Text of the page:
Have you ever forgotten something existed until, in a single, unexpected moment, you are reminded of it in a burst of splendor? Your senses rushed and awakened, a lightning bolt of recognition blazing from top to tail, urging you to store this moment in the recesses of your heart and the interstitial space beneath your skin, begging to not be so easily forgotten a second time.
And the object of such anticipation? The Sleeping Beauty and La Bayadére, recently performed by the American Ballet Theatre at the Metropolitan Opera House at Lincoln Center.
Unfortunately, the performance of The Sleeping Beauty did not live up to the splendor and opulence of its magnificent home or its memory. It was, of course, beautiful and well danced, with exquisite costumes, magnificent music and a happy ending. Call me elitist, but those are base expectations—not the stuff of which dreams are made.
Less than inspiring choreography aside, my dreamy ecstasy was in part marred by the performance of the Lilac fairy, danced by Veronika Part, who looked frightened and angry every time she took the stage. Falling over her broken boxes and losing her center during her pirouettes, neither her acting nor her interpretation of the movement exuded the confidence, calm and grace of a supernatural being charged with the protection of a princess, and a people, from evil and destruction. Her facial expressions, betraying any false confidence she might be trying to project, were distracting, and ripped me from the realm of fantasy that is the enjoyment of theatrical dance.
The saving grace of the performance, which was otherwise bland and repetitive, both choreographically and emotionally, was Irina Dvorovenko as Aurora. Energetic and sprightly, with the hint of self-aware arrogance that makes teenage girls both resplendent and frightening; Dvorovenko deftly captured the poise, grace, innocence and pertness of a young princess pleased with the attention she attracts, betraying neither modesty nor manner. In a moment of true splendor (and strength), Aurora holds audience with each of four suitors, taking each one’s hand in turn, while holding a confident attitude en relevé, never once losing her balance or poise, and finishing with a triumphant flourish—a feat that, even for non-dancers, is easily recognized as praiseworthy.
Graceful and playful, her legs fly to the sky as if on well-oiled hinges or magician’s strings. A true showman, she makes light of her work, making even the most difficult phrases look airy and easy, always dancing on the precipice of action and reaction, and inspires exhilaration.
The other true star of the show was the Bluebird, danced by Blaine Hoven. His energy was boundless, his grace uncommon for a man of his stature and his attention to detail flawless. He moved as a bird in flight, grounded only by his keen understanding of the arc of musicality and movement.
Two bright moments in an otherwise fitful sleep.
Running in late to the sound of the gong echoing off the highly vaulted ceiling, my high heels catching on the sanguine staircase below, breath caught in throat for fear of missing even a moment, I crashed into my seat just in time to experience the splendor and excitement I had missed the Friday before.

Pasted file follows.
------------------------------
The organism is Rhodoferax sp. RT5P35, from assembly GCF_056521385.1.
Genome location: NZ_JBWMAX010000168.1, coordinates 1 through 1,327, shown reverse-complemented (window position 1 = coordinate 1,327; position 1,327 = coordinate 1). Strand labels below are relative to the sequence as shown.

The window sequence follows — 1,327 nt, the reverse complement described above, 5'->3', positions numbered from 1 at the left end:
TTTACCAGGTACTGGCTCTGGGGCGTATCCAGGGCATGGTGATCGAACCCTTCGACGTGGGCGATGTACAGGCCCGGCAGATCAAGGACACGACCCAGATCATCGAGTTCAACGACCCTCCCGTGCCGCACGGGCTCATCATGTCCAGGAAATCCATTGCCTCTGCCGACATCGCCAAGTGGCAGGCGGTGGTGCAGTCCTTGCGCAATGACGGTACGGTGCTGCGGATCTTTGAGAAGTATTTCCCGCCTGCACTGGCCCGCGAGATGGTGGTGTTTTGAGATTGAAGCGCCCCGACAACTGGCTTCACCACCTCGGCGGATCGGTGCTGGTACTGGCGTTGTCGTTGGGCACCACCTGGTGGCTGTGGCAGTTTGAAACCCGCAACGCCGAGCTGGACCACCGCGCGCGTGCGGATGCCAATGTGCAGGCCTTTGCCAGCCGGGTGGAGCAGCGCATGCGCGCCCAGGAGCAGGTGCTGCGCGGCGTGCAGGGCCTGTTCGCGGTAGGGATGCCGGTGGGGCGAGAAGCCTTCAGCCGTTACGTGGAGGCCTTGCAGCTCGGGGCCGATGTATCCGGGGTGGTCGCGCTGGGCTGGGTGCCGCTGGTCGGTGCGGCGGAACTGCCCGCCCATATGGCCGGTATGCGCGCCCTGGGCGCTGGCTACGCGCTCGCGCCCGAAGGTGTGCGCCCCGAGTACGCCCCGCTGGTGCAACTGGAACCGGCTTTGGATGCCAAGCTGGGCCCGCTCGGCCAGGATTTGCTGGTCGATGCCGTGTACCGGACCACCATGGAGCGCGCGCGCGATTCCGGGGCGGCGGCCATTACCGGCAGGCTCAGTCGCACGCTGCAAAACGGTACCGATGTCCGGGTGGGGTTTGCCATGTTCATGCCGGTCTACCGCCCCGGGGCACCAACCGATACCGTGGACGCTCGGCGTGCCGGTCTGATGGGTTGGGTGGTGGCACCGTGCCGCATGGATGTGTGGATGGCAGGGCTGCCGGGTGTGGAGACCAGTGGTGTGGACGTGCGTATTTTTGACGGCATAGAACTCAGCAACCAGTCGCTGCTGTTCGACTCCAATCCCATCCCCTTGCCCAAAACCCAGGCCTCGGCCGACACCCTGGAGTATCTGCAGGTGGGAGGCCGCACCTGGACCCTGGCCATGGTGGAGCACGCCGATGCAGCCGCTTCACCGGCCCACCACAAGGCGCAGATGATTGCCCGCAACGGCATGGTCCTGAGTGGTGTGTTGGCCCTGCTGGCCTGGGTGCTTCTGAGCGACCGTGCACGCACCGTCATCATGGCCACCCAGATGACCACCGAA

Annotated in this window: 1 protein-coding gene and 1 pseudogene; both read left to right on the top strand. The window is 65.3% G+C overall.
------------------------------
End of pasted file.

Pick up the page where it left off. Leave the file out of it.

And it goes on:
Unlike Beauty, whose metronomic cadence just barely kept the audience awake,La Bayadére was a burst of passion that woke me with a start and held my gaze throughout.
Julie Kent, whose expressiveness is a careful combination of experience, study and pure heart, could captivate an audience by standing still. Dancing Nikiya, whose choreography is often sparse in favor of simplicity and elegance, she brings as much expression to her torso, arms and countenance as most ballerinas pay to their entire bodies. She floats across the stage with the confidence and minimalism of a seasoned veteran, the essence of her character vibrating through her body and exploding out her limbs in the subtlest of gestures. Portraying a heartbroken lover, it is never quite clear if her points of falter are fleeting moments of fatigue or intentional acquiescence to the disequilibrium birthed by a lover scorned.
Ethan Stiefel, Nikiya’s Solor, complemented Kent’s grace and restraint with an exuberance, enthusiasm and singularity that, days later, still ignites that electric bolt of lighting coursing from top to tail. Like a loaded spring, Stiefel leapt and spun through the air with an ease and power reminiscent of Baryshnikov in his solo work, but seemed less able to share the spotlight—in several sequences he physically muscled Kent along, twirling her like a cat playing with a piece of yarn. The effect was no less powerful, but did indicate a certain arrogance and yearning for control on the part of our heartbroken warrior.
Gamzatti, performed by soloist Yuriko Kajiya, was technically proficient, but bland—a fitting choreographic tool for a character whose beauty and movement can never match the splendor of her betrothed husband’s true love.
The highlight of the performance was the opening of Solor’s dream sequence, featuring the slow, steady entrance of rows upon rows of arabesque-wielding ballerinas in winter white, snaking their way across the stage by the pale light of the moon. The repetition and sheer mass of dancers on stage creating a lens through which the audience can seamlessly pass from the “reality” of the plot into the warrior’s dream, where the purity of his love is unmarred by his callous decision to forsake his love. The complexity borne of such simple elegance paints a portrait of innocence and elegance, and is a fitting foil to the more intricate choreography of Solor and Nikiya.
Passion, elegance, valor, betrayal, true love and resurrection—that is the stuff of which dreams are made, whether abiding in a fitful slumber or blissfully awake to the tune of hundreds of toe-shoes ushering in another evening of fantasy, artistry and a burst of splendor.